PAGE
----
Time to make a noble retreat
The author is an editorial writer of the JoongAng Ilbo.
I briefly ran a business after I laid down my pen. I operated a newspaper printing factory for three years. The scene of printed newspapers flooding over the conveyor belt was almost like a film to me. But there was nothing romantic about it in real life, as the printing industry was on a downswing in the digital age. I had dinner with the workers in early 2004, shortly after I took charge of the factory. I can never forget their desperate faces and their pleas not to be sacked. The 230 factory workers were afraid of losing their jobs. I could only tell them I would do my best. Making promises you cannot keep is dangerous. I learned several lessons from the experience of managing a business.
First of all, money makes dignity. An employer earns respect from employees by making money from his business and ensuring their jobs. He must work toward securing more work to push up the factory operation rate, sales and profit in order to provide them with jobs. That is easier said than done. Business can be excruciatingly stressful, which made me want to give it up many times. Reducing payrolls can be tempting to every employer, particularly in times of trouble. There is a limit to sustaining a business through cost-saving and wage freezes. The simplest way to improve the balance sheet is to cut employees. However, employers must not take risks when employees’ jobs are on the line. A misjudgment can ruin a person’s life and even that of their family.
The controversy over the increases to the minimum wage brought back memories of my factory experience. Proponents preach that when the minimum wage goes up and incomes increase for wage earners, it helps prop up consumption and industrial activity to generate jobs, and a positive cycle kicks off. They argue that increasing the income of the poor fuels growth in the broader economy. They believe employers will inevitably comply with their policy direction if they are pressured to do so. But few mom-and-pop shopkeepers, small merchants and managers of small or mid-sized enterprises would agree.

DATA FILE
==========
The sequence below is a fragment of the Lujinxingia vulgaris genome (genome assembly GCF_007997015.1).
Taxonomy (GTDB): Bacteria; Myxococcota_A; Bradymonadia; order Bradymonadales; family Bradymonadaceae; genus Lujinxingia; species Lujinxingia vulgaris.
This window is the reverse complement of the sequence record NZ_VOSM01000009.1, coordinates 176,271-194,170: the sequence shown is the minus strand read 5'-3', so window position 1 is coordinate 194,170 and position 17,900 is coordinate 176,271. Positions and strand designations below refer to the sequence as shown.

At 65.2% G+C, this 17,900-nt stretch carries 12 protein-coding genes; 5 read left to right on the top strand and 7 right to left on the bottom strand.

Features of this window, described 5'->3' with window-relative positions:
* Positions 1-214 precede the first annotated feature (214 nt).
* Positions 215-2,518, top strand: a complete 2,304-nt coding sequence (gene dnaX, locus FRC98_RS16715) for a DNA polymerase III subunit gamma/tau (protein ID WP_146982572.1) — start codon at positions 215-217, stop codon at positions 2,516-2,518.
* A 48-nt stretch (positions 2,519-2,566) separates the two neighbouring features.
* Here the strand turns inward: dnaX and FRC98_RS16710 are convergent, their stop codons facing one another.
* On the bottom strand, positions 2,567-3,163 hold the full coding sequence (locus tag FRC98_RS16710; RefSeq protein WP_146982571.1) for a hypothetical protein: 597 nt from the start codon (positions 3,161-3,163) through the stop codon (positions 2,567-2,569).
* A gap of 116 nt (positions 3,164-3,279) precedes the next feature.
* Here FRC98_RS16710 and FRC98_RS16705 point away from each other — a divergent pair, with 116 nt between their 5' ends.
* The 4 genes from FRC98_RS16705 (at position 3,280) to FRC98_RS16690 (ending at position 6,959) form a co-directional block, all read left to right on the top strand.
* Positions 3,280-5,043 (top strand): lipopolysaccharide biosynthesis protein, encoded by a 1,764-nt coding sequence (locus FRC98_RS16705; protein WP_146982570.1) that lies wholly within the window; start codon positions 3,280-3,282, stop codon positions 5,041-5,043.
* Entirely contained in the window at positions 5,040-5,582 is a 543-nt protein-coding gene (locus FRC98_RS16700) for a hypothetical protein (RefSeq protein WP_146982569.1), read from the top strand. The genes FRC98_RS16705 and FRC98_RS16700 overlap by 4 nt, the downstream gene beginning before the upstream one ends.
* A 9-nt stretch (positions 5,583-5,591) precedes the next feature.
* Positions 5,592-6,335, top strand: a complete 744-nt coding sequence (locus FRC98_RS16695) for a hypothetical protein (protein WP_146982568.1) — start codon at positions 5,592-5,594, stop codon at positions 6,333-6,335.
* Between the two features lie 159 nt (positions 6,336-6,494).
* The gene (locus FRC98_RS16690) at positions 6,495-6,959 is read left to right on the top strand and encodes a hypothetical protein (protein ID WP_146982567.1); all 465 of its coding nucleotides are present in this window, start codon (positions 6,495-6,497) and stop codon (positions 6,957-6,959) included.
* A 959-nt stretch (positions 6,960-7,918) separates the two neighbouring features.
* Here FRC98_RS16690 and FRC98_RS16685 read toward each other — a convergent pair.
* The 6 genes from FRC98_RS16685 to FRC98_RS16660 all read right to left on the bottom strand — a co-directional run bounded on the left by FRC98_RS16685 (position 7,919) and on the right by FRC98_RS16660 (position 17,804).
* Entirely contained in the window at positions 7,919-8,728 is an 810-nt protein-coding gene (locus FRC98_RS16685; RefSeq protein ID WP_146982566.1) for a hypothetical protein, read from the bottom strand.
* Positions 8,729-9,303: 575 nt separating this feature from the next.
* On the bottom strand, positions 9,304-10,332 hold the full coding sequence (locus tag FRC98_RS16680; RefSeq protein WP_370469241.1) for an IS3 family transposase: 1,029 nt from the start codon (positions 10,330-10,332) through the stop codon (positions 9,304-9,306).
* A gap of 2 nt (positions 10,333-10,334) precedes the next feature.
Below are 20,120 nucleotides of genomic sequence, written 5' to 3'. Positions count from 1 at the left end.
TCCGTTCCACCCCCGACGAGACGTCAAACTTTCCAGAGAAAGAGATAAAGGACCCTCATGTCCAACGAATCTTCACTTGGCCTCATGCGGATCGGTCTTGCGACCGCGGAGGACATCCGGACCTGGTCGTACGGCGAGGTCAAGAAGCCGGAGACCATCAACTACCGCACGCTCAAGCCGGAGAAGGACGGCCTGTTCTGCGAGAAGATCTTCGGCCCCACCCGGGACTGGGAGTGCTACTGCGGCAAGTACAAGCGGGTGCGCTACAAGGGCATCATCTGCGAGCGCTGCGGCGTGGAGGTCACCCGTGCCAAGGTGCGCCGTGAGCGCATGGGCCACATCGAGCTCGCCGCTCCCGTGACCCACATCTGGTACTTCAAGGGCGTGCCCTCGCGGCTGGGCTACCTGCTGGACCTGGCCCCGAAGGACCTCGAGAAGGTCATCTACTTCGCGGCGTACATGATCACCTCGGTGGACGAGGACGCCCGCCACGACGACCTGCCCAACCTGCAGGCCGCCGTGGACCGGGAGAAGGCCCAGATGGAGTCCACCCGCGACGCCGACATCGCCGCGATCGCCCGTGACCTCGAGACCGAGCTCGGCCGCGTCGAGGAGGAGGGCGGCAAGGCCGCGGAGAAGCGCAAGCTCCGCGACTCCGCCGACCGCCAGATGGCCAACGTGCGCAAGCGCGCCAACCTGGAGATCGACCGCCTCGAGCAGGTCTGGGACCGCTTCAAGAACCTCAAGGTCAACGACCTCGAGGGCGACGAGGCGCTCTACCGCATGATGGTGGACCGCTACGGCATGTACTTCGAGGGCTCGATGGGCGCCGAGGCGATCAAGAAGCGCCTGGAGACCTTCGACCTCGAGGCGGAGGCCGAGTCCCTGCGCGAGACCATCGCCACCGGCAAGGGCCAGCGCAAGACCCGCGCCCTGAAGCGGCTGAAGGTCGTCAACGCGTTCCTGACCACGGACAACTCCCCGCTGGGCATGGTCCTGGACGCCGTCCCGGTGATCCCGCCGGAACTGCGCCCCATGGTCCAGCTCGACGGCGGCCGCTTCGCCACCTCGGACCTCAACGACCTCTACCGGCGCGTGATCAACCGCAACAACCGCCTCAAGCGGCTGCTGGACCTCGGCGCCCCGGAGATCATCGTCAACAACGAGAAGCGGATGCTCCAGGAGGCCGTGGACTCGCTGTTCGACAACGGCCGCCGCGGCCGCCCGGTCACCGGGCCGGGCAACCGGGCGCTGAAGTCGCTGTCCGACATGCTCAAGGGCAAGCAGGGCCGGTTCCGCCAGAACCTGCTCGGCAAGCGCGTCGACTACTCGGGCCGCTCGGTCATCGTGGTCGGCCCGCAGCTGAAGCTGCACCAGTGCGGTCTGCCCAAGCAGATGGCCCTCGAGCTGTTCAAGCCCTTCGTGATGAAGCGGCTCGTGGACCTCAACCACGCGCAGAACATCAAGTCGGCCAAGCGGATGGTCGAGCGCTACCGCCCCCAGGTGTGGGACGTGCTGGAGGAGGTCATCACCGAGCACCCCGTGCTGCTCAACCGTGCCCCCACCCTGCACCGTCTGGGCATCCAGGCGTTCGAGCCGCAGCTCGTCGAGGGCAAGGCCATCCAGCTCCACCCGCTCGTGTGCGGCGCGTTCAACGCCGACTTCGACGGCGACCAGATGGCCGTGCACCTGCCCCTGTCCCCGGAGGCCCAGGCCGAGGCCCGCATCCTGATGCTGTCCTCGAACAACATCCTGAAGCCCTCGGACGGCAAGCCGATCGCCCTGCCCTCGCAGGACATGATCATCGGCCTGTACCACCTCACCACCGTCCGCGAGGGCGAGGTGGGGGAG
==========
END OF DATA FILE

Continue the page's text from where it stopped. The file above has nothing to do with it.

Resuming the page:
To them, the new hourly minimum wage of 8,350 won ($7.44), which will go into effect on Jan. 1 next year, spells doom for their business. They are facing a challenge to come up with inventive ways to sustain their business against the odds. The economy moves on sentiment. Layoffs are an existential — not moral — issue for employers. The data that show the worst unemployment rate in 17 years and largest-ever state payouts for the unemployed are the proof.
The French Revolution remains a textbook example of how excessive government control of prices can cause an economic and social disaster. To establish a new order after toppling the monarchy, the revolutionaries, led by Maximilien Robespierre, ruled through a reign of terror. To cement their power and gain favor from the working class, the National Constituent Assembly imposed price controls on staple food. Prices of milk were capped at half of pre-revolution levels. This led to panicked hoarding and undersupply that ended up inflating prices to excruciating levels. At the end, Robespierre was executed the same way the monarch was. The Moon Jae-in administration’s wage-setting experiment has also produced the opposite effect of what it intended. Instead of increasing wages and jobs, the policy has undermined job security, inflated prices, and further hurt consumption and the economy. The policy has made life more difficult for the working class.
No one doubts the benevolent intentions of the Moon administration. Who would not feel pity for the people living in rooftop quarters during the hottest summer in 111 years without a decent fan, let alone air conditioner, or disagree with the idea of sharing some of the wealth with the poor and less fortunate? But the ideas of former activists and liberal professors do not pan out in reality. They insist that increased wages will lead to increased consumption. The government is pushing policies that are self-righteous and self-serving. The approval rating for Korea’s most popular president to date has dropped to 60 percent from nearly 80 percent partly because of public disgruntlement over his economic policies.
The biggest lesson I learned from my factory experience is to never toy with the livelihoods of workers. They rely on secure jobs. Experimenting with their jobs to prove an ideological point is insulting.
The Moon administration’s minimum wage policy, the core of its income-led growth policy, is wreaking havoc on the economy. Moon must say goodbye to his pledge to create jobs. If the direction is not corrected immediately, Moon will steer the economy into disaster. If Moon changes his course, it will be remembered as a noble retreat.
JoongAng Ilbo, Aug. 3, Page 31